I knew roughly where it was and knew an extension of a road had been involved, the plan implying it would be vested with the council prior to 224C. So I tootled down it and arrived at a for sale sign as expected. I rang the number on it, and advised the lady on the other end who I was and asked for the real estate agent. She went seppo (not sure if you're familiar with that colloquialism, but it means she went berserk at me) screaming down the phone that I was trespassing and did I not notice the private road sign a kilometre back.

She ranted for a significant period of time. Heart thumping, I listened, the screeching clearly audible with the phone even on the passengers seat. When the noise ebbed I picked it up and shakily said I would leave the property immediately and ring her husband on his cellphone. A curt goodbye from her, and I threw the phone back, relieved that I could escape.

I turned the key and....nothing. Incredulous at my spate of bad luck crammed into the past twenty minutes, I tried the car a few more times. Turning the radio, fans, lights and anything else draining off and came up dead. Her sustained rant had sucked the juice from the battery from afar. Considering my options, I went to phone the AA for a jumpstart. Not only was I in the middle of nowhere, but I remembered I was over a kilometre into private property and doubted the jumper leads could lawfully reach...that was that plan down.

With no alternative I left a plaintive and apologetic message on the chaps voicemail explaining my predicament and that I hoped to here from him soon but until then I would be forced to trespass. Glaring at the engine and kicking the clumps of mud around it where it was parked (RIGHT IN THE MIDDLE OF THE DRIVEWAY OF COURSE) passed the next few minuutes until I heard the roar of an engine (not my one, obviously). Startled, I looked up to see a late model Jeep Cherokee zoom over the hillside and head in my direction.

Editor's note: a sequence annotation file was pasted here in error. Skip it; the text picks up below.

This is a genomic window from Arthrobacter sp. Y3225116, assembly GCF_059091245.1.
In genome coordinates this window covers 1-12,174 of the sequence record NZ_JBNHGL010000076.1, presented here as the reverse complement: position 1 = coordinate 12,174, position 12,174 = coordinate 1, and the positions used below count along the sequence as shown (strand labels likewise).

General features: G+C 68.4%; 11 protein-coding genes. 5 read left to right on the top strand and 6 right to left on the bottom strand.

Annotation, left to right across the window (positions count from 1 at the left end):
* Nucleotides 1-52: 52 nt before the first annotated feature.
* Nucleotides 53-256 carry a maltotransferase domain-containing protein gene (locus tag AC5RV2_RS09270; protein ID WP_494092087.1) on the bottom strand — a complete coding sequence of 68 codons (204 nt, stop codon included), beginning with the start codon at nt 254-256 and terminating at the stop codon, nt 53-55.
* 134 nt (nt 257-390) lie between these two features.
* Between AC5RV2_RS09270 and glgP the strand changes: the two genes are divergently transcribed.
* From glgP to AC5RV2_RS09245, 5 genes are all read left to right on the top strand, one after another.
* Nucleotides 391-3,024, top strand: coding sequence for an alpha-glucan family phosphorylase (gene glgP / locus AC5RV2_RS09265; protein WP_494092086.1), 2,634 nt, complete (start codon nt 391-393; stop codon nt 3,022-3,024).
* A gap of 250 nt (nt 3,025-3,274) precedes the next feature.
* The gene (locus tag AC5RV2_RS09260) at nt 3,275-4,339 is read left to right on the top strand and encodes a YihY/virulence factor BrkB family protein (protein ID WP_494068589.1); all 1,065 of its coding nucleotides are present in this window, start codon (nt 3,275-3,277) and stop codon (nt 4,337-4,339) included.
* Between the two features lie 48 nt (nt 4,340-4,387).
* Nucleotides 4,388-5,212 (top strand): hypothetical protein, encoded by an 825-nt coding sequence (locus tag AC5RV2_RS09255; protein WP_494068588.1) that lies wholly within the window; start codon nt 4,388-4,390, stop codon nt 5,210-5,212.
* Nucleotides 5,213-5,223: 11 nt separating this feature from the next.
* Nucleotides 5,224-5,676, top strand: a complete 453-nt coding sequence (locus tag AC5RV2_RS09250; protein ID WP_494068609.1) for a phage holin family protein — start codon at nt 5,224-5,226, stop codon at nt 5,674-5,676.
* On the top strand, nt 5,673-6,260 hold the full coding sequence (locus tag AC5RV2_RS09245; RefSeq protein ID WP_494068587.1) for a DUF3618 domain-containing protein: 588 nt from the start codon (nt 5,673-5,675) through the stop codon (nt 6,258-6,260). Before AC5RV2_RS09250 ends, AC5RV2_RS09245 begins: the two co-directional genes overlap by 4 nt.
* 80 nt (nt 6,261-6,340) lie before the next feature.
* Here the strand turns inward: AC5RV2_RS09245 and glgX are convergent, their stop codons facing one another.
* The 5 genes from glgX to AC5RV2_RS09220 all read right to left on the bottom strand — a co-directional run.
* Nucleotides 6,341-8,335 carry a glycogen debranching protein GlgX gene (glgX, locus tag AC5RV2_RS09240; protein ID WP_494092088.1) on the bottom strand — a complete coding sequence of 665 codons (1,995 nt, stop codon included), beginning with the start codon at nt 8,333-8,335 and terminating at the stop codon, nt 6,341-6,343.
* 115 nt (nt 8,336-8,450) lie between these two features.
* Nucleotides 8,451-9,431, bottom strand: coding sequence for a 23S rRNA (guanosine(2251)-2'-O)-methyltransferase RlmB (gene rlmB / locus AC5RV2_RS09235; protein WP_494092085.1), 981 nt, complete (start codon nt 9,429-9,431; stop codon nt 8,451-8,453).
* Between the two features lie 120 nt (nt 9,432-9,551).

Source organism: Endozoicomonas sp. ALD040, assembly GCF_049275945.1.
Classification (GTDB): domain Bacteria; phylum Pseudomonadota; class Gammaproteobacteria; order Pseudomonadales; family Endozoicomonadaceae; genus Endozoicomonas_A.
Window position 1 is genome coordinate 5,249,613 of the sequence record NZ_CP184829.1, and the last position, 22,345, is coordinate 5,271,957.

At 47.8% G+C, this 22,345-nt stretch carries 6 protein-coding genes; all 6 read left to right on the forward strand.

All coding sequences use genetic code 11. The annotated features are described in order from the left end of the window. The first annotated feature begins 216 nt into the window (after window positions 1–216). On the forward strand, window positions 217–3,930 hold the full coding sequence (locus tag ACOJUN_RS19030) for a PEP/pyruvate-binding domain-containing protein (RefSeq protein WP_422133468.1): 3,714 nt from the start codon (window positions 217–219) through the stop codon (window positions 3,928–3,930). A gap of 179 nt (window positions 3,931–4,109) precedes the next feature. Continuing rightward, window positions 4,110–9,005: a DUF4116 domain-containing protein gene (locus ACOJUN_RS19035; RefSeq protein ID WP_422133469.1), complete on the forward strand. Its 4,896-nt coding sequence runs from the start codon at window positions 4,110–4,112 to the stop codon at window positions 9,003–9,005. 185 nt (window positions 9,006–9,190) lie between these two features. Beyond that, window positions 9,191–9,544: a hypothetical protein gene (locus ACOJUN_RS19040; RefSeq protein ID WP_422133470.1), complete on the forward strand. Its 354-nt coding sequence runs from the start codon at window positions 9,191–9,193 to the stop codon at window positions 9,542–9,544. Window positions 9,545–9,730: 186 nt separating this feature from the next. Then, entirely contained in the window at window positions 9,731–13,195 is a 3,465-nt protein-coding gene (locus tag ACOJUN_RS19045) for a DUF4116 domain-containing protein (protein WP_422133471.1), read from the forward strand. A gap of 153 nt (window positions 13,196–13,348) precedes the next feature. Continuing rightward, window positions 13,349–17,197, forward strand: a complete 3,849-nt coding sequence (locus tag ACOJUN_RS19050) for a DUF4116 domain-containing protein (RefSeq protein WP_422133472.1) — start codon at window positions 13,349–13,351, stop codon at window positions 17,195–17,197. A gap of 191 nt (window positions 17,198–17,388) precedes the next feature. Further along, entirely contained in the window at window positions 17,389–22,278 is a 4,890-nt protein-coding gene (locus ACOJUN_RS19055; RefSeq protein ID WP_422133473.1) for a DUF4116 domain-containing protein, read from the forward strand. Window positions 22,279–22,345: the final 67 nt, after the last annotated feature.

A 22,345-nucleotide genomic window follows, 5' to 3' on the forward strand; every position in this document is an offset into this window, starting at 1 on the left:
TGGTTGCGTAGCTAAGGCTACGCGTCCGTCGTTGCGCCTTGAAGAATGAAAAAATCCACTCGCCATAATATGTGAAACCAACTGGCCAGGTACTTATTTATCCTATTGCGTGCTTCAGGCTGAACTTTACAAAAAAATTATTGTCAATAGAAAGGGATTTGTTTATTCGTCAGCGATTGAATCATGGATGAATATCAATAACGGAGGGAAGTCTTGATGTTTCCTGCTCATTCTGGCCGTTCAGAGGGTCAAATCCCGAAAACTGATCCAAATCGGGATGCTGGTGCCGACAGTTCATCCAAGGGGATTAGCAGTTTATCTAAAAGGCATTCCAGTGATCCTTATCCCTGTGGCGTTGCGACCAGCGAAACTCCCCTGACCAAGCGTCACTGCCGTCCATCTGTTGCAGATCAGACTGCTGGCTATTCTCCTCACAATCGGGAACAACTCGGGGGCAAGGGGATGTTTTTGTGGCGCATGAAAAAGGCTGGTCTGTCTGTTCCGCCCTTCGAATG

Fearing the owner had a temperament not dissimilar from his lady love I cautiously sat back in the car and watched him approach. Furtively rehearsing my explanation I clacked my nails on the dashboard hoping for an outcome that didnt see me drowned in the adjacent swamp. As the jeep neared his wide grin was suddenly a welcome sight and his guffaws of laughter pealed cheerily down the hillside.

He had listened to my (now gratingly embarrassing) message and driven straight here, quickly brushing off any concerns I had about my evil deeds of the day. A jumpstart following a farm tour set the day right and I sped off, too scared to kill the engine for the remainder of the trip.

So there you go, Mr Environment. I wanted you to know that its not all a ruse and for every lovely picture I have taken, every litre of petrol I have indirectly consumed, every cheerful council officer that has chatted to me over coffee, and every forest I have been lucky enough to saunter through; there has been elaborate screw ups like this deal with.